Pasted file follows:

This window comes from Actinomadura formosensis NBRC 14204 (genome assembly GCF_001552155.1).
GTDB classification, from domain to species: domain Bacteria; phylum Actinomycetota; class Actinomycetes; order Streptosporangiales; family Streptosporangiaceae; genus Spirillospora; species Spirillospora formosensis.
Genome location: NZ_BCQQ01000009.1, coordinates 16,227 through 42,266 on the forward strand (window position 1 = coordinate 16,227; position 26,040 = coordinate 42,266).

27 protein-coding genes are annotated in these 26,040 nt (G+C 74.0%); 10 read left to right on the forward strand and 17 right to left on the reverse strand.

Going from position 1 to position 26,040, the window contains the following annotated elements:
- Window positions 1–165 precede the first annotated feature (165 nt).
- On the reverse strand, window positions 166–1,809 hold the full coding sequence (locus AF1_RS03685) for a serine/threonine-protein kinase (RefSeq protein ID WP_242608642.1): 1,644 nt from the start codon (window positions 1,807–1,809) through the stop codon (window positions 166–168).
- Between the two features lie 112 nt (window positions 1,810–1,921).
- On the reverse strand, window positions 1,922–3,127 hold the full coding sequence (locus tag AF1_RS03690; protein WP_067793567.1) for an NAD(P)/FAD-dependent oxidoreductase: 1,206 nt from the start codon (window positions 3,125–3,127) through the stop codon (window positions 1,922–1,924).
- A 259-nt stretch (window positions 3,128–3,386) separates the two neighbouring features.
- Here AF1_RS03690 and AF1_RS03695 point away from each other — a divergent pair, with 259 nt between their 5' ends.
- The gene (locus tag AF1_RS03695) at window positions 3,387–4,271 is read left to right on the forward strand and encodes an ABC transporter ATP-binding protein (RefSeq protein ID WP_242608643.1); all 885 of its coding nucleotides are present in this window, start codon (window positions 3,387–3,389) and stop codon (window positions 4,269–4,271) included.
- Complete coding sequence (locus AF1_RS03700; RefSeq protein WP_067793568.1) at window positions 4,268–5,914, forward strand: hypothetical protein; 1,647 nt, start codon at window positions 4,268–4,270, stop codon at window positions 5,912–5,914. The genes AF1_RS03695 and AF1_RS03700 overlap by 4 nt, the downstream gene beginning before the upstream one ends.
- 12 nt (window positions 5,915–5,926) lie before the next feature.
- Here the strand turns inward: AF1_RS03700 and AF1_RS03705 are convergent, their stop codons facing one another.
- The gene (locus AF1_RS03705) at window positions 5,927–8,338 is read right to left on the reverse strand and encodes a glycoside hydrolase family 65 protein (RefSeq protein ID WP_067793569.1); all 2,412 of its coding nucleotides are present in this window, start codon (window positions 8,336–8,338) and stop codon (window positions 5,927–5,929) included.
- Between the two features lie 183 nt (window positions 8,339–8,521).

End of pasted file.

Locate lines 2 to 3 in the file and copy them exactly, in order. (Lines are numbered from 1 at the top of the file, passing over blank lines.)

GTDB classification, from domain to species: domain Bacteria; phylum Actinomycetota; class Actinomycetes; order Streptosporangiales; family Streptosporangiaceae; genus Spirillospora; species Spirillospora formosensis.
Genome location: NZ_BCQQ01000009.1, coordinates 16,227 through 42,266 on the forward strand (window position 1 = coordinate 16,227; position 26,040 = coordinate 42,266).